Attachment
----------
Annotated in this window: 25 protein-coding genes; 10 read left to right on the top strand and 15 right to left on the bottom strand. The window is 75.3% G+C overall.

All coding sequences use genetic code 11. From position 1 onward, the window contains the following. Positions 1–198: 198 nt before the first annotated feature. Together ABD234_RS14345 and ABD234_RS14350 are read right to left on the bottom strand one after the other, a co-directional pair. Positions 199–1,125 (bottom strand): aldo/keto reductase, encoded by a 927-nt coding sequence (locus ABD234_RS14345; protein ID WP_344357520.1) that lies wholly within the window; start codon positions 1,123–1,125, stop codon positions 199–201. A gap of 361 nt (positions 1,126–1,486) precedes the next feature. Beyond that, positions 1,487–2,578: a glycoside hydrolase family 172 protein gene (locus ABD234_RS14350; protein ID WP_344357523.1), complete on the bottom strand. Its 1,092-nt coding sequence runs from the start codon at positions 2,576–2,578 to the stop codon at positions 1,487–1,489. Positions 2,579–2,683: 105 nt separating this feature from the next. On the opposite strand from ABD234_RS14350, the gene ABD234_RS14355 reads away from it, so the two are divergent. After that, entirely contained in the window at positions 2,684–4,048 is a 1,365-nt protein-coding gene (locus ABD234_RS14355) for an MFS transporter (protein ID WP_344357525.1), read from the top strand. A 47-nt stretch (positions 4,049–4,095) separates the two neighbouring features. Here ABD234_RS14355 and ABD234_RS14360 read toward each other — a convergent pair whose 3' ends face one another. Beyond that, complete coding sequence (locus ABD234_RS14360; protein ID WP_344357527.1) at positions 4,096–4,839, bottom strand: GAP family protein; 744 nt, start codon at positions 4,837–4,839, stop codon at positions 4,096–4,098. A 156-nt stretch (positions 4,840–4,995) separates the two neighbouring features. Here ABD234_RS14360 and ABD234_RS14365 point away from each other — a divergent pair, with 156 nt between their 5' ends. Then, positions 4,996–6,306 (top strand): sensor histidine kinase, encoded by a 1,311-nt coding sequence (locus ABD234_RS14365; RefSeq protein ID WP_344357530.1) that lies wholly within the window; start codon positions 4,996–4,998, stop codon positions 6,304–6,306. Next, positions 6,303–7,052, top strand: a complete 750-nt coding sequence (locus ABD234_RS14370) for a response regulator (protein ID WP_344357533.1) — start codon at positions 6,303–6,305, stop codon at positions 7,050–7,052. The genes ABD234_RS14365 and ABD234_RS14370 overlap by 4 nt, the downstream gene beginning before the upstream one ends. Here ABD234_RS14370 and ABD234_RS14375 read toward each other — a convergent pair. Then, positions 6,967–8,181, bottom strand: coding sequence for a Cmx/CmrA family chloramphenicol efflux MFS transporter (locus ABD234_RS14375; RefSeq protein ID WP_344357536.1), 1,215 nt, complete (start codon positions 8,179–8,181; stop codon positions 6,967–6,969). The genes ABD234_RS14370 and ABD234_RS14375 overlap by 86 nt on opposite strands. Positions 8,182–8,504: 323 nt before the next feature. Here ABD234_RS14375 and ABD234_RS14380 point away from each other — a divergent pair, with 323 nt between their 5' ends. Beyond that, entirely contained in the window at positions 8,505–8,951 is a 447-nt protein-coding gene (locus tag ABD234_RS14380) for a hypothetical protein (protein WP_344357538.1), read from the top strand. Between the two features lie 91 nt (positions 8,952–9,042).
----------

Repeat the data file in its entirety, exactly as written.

Annotated in this window: 25 protein-coding genes; 10 read left to right on the top strand and 15 right to left on the bottom strand. The window is 75.3% G+C overall.

All coding sequences use genetic code 11. From position 1 onward, the window contains the following. Positions 1–198: 198 nt before the first annotated feature. Together ABD234_RS14345 and ABD234_RS14350 are read right to left on the bottom strand one after the other, a co-directional pair. Positions 199–1,125 (bottom strand): aldo/keto reductase, encoded by a 927-nt coding sequence (locus ABD234_RS14345; protein ID WP_344357520.1) that lies wholly within the window; start codon positions 1,123–1,125, stop codon positions 199–201. A gap of 361 nt (positions 1,126–1,486) precedes the next feature. Beyond that, positions 1,487–2,578: a glycoside hydrolase family 172 protein gene (locus ABD234_RS14350; protein ID WP_344357523.1), complete on the bottom strand. Its 1,092-nt coding sequence runs from the start codon at positions 2,576–2,578 to the stop codon at positions 1,487–1,489. Positions 2,579–2,683: 105 nt separating this feature from the next. On the opposite strand from ABD234_RS14350, the gene ABD234_RS14355 reads away from it, so the two are divergent. After that, entirely contained in the window at positions 2,684–4,048 is a 1,365-nt protein-coding gene (locus ABD234_RS14355) for an MFS transporter (protein ID WP_344357525.1), read from the top strand. A 47-nt stretch (positions 4,049–4,095) separates the two neighbouring features. Here ABD234_RS14355 and ABD234_RS14360 read toward each other — a convergent pair whose 3' ends face one another. Beyond that, complete coding sequence (locus ABD234_RS14360; protein ID WP_344357527.1) at positions 4,096–4,839, bottom strand: GAP family protein; 744 nt, start codon at positions 4,837–4,839, stop codon at positions 4,096–4,098. A 156-nt stretch (positions 4,840–4,995) separates the two neighbouring features. Here ABD234_RS14360 and ABD234_RS14365 point away from each other — a divergent pair, with 156 nt between their 5' ends. Then, positions 4,996–6,306 (top strand): sensor histidine kinase, encoded by a 1,311-nt coding sequence (locus ABD234_RS14365; RefSeq protein ID WP_344357530.1) that lies wholly within the window; start codon positions 4,996–4,998, stop codon positions 6,304–6,306. Next, positions 6,303–7,052, top strand: a complete 750-nt coding sequence (locus ABD234_RS14370) for a response regulator (protein ID WP_344357533.1) — start codon at positions 6,303–6,305, stop codon at positions 7,050–7,052. The genes ABD234_RS14365 and ABD234_RS14370 overlap by 4 nt, the downstream gene beginning before the upstream one ends. Here ABD234_RS14370 and ABD234_RS14375 read toward each other — a convergent pair. Then, positions 6,967–8,181, bottom strand: coding sequence for a Cmx/CmrA family chloramphenicol efflux MFS transporter (locus ABD234_RS14375; RefSeq protein ID WP_344357536.1), 1,215 nt, complete (start codon positions 8,179–8,181; stop codon positions 6,967–6,969). The genes ABD234_RS14370 and ABD234_RS14375 overlap by 86 nt on opposite strands. Positions 8,182–8,504: 323 nt before the next feature. Here ABD234_RS14375 and ABD234_RS14380 point away from each other — a divergent pair, with 323 nt between their 5' ends. Beyond that, entirely contained in the window at positions 8,505–8,951 is a 447-nt protein-coding gene (locus tag ABD234_RS14380) for a hypothetical protein (protein WP_344357538.1), read from the top strand. Between the two features lie 91 nt (positions 8,952–9,042).